If you are like me, 2020 and January have left me mentally drained with lack of inspiration. It has brought me to remember that self-care is an essential part of our well-being as well as our company’s well-being. We all know self care is important, but why is it so hard?
Sleep isn’t an option; it is a foundational need for survival and being able to thrive. During this last year and month, I feel depleted. I’ve spent many hours in these challenging days supporting my peers, clients and family as they go through these terrible times of worry and suffering. It has taken a mental toll on all of us.
For many of us, 2020 has left us feeling insecure; even those who are financially unshaken have different concerns, including how to offer help to others. Nobody seems to be immune to these uncertain and dreadful situations in the world. The demand for problem-solving skills and immediate responses creates an unbelievable amount of tension, no matter what role you play in life.
So, what should we plan to do about it?
Remember, something is better than nothing when it comes to self care. The first step is to get dressed (really, take a shower, and put on clean clothes). I have washed fewer clothes this year – which is something to celebrate, and my laundry couch thanks me for being used for more than a staging spot.
Next, DO something you like! Reading has always been a way to stir my brain and allow me to explore new ideas, and provides guidance and direction.
This year was full of camping adventures, this picture is my son, Clayton looking over the hilltop at Robbers Cave, Outings are fun and relaxing, OK.
Liz Scott’s son Clayton on an outing at Robbers Cave State Park near Wilburton, Oklahoma
Whether it is camping, exploring, reading or creating we have to find something that our hearts can thrive on.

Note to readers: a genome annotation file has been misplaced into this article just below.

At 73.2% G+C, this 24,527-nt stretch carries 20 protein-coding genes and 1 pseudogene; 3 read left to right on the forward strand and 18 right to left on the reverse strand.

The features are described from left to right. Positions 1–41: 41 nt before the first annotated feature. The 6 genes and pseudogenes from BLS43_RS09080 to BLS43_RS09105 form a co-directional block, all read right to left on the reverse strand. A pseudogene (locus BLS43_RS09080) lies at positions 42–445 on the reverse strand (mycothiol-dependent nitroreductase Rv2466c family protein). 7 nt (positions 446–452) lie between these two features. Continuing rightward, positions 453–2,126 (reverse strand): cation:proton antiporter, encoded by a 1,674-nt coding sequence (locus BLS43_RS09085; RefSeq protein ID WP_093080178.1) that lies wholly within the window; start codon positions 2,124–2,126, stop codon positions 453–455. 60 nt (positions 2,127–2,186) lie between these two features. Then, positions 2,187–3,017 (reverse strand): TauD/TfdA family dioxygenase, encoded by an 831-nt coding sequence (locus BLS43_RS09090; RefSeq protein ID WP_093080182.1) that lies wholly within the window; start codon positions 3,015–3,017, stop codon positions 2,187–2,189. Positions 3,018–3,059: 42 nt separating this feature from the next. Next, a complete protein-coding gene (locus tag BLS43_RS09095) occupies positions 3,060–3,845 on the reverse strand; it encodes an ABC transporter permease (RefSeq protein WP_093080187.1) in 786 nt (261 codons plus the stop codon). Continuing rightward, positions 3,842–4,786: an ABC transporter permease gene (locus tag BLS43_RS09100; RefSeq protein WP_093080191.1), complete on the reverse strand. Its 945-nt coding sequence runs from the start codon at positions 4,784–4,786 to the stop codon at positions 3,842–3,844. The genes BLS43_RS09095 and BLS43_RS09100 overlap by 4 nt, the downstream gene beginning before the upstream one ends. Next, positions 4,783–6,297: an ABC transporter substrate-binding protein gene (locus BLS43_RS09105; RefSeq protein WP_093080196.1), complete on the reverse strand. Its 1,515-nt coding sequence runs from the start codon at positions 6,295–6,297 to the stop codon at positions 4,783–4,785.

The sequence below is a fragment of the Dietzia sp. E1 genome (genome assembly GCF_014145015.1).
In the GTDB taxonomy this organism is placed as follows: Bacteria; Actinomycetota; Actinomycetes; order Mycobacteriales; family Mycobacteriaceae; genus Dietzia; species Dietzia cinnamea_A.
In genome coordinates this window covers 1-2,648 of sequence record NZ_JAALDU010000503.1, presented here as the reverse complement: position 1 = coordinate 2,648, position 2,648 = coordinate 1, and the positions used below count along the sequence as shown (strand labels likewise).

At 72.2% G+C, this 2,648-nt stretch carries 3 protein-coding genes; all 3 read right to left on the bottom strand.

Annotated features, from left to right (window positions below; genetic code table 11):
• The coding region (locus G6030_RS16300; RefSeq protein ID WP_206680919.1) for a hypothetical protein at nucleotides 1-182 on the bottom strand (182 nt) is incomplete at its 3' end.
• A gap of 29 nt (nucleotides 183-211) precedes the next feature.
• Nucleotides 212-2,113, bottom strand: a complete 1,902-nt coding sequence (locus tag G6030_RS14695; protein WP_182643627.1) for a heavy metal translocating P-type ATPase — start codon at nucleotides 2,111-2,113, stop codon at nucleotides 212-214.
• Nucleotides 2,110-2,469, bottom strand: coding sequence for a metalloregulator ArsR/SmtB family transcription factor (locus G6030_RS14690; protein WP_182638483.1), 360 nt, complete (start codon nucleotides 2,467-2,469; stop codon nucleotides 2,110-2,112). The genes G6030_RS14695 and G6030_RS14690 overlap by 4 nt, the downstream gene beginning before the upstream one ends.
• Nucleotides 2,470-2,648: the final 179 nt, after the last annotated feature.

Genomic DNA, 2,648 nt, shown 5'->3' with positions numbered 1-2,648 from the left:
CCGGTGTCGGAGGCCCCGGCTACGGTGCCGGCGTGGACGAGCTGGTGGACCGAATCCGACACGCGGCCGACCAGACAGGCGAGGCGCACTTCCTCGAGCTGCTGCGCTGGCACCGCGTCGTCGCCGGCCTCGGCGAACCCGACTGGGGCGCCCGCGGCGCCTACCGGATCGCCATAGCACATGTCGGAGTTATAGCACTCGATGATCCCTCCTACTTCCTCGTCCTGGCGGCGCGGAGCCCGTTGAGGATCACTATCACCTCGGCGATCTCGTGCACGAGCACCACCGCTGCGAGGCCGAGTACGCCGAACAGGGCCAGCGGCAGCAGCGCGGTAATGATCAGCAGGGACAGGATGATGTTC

Start with doing the opposite. For every negative conversation, thought, or feeling, react with self care. For example, if my phone rings with a tough call, I take a walk after. Even walking just my block provides a new perspective.
Constant tension leads to trauma, so you need to take care of your body and give back to it. Here are a few tips inspired by my body, friends, and pups.
- Sleep – make it a point to rest
- Walk the dog – your furry friend(s) is/are bored
- Take a shower – water cleans more than your body
- Change clothes – day 3 in your PJs gets really old (who knew)
- Eat the rainbow – thanks, Shelly, for sharing your color container tip
- Say no – you don’t need to rescue everyone
- Go for a drive – in other words, get out of the house
- Move your laptop outside – thanks, Nick, for reminding me we are virtual, even if it’s just our porch
- Clean the (home) office – not sure about yours, but mine looks neglected
- Schedule self-care time – it doesn’t take much (a little goes a long way)
Remember, when you feel overwhelmed, unload your burden by doing the opposite and providing yourself with love and care. Self care is important.